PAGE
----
Thursday, October 1, 2015

To Speak Impeccably - The Four Ps of a Pleasing Speaking Voice


A pleasant voice, which has to include clear enunciation,
is not only attractive to those who hear it ...
its appeal is permanent.
Loretta Young


Impeccable speech is not only about the words a lady says, but how she says them.  A voice that falls pleasantly on the listener's ear is an asset to which every lady can aspire, for the qualities that make a voice pleasing are within her control and are perfected with attention and practice.

The first essential quality of a pleasing speaking voice is crisp, polished pronunciation.  Distinct words or sounds are not blended together in what phonetics professors call assimilation. Dunno (don't know), hafta (have to), probly (probably), gonna (going to), wanna (want to), and ushally (usually) are common assimilation errors.  Care is also taken not to drop the d consonant from the end of words, as in used to, and supposed to.

A second quality required for a pleasing voice is balanced projection.  Many women speak too loudly; others use an irritating, breathy whisper.  A lady projects just enough for the listener to comfortably hear, but not so loudly that others beyond her circle of conversation can't help overhearing.  Perhaps you have witnessed women who are so caught up in themselves that they seem to think everyone, even strangers, will be interested in hearing what they have to say.  Ladies do not entertain such illusions.

A third indispensable quality of a pleasing speaking voice is sweet-sounding pitch.  A shrieky, shrill voice is not at all pleasant; neither is a high-pitched, cloying voice that is overly ingratiating.  A lady speaks in natural, low tones that convey sincerity, warmth, and expression. 

And finally, an amiable pace is the fourth characteristic of a pleasing speaking voice.  A lady's speech never sounds rushed to the listener.  It's rhythm is like a comfortable strolling gait - not a fast gallop, and not a slow crawl.  It is complimented by timely pauses, allowing both the speaker and the listener to breathe and engage in thoughtful conversation.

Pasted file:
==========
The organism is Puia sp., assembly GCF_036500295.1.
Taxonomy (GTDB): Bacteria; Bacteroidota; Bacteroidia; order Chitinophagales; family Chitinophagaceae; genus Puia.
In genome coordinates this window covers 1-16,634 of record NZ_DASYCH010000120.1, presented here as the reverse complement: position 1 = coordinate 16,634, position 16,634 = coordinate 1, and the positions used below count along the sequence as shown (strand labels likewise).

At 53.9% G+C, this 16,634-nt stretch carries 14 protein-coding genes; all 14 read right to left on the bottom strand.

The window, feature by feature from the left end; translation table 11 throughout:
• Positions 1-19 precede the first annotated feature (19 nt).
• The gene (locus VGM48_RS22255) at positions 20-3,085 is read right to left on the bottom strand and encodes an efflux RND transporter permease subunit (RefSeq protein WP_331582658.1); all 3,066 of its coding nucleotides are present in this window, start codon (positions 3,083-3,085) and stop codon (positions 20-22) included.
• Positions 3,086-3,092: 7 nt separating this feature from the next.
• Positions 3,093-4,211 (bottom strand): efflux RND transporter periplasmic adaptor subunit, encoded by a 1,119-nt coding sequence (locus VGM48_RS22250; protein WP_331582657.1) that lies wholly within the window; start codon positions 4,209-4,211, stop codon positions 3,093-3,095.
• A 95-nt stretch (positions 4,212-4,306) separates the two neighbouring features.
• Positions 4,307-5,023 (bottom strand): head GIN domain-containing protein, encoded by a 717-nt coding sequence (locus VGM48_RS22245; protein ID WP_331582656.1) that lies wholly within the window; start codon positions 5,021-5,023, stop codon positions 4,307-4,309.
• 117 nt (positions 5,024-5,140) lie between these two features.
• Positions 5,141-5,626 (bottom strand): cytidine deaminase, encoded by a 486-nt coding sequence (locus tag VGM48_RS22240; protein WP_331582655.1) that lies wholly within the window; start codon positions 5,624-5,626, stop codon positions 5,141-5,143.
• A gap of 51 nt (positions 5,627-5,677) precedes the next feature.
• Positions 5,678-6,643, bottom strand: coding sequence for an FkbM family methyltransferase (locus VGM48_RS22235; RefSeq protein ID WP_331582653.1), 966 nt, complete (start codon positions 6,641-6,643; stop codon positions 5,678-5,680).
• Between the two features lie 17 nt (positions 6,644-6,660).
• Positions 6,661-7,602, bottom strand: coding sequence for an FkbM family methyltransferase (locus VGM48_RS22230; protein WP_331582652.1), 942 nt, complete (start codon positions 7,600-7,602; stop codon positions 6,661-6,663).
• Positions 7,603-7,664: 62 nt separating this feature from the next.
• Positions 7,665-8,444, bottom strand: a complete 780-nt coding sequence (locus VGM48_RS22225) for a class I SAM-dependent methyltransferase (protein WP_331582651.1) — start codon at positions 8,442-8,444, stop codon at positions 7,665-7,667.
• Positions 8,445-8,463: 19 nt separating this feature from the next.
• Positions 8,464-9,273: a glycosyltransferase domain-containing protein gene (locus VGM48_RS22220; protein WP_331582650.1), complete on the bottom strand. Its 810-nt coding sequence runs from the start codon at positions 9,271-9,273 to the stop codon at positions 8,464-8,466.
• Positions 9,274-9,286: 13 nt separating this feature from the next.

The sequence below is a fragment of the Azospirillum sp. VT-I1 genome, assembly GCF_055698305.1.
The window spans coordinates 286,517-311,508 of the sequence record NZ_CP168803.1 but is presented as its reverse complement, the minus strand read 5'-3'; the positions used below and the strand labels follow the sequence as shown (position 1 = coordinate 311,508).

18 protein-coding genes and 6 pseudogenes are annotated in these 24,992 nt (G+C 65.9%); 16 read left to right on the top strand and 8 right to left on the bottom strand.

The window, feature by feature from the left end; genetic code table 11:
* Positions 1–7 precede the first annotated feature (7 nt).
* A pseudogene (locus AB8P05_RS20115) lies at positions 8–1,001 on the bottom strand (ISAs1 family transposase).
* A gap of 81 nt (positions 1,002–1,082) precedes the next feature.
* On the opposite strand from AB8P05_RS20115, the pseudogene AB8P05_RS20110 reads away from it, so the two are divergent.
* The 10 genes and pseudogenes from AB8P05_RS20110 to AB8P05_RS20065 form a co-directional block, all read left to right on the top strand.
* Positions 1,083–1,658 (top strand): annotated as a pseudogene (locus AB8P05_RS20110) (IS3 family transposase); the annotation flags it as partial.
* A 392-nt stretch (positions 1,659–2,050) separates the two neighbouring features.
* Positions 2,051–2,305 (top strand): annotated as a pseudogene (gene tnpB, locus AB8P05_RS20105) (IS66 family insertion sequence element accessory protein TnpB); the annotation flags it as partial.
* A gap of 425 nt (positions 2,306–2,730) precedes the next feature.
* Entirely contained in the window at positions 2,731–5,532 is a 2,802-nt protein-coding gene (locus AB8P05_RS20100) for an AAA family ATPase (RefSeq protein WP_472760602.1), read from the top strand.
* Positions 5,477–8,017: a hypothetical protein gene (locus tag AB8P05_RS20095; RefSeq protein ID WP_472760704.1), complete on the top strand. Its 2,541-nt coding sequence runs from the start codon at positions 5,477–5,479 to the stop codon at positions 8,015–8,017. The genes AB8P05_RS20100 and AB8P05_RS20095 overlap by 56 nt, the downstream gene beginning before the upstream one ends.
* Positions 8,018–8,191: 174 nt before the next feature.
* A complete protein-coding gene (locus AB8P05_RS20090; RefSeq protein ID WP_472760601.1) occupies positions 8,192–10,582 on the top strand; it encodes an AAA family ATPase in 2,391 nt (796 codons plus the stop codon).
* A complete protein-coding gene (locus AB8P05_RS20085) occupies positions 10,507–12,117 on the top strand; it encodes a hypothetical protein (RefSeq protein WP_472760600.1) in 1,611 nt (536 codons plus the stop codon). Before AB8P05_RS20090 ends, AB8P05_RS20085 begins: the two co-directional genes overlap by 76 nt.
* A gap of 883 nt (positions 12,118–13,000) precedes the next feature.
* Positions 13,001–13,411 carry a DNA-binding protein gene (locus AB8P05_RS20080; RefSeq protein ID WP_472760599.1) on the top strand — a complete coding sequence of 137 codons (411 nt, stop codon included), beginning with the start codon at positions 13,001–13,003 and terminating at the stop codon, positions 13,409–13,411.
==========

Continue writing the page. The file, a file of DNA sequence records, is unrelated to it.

Impeccable Speech Habit:  Speak with crisp, polished pronunciation and balanced projection, in a sweet-sounding pitch at an amiable pace.

Photo:  Audrey Hepburn receives elocution lessons in My Fair Lady, 1964.


4 comments:

  1. Hello Nancy,
    What a wonderful blog you have here! I look forward to everything you have to say on this and other topics. It is so easy to let speech patterns slip from a higher standard, to that of the (possibly sinking...) norm. Your writing raises the point that we should aspire to that better way!

    I love watching old movies from the 40's and 50's, where the actresses and actors all sound as if they graduated from a lovely boarding school, even though we know, by their own admission, that they did not!

    Thank you again,
    Lisa

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    1. Thank you, Lisa! I'm so happy you enjoyed the article, and appreciate you taking the time to comment. Loretta Young (quoted at the top of the post) was certainly one of those actresses from the 40's and 50's who had such a pleasant speaking voice!

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  2. I couldn't agree more. I was beginning to think I was the only woman left who thought this way. So happy to meet a kindred spirit. :)

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  3. Thank you, Jennifer. What sweet encouragement!

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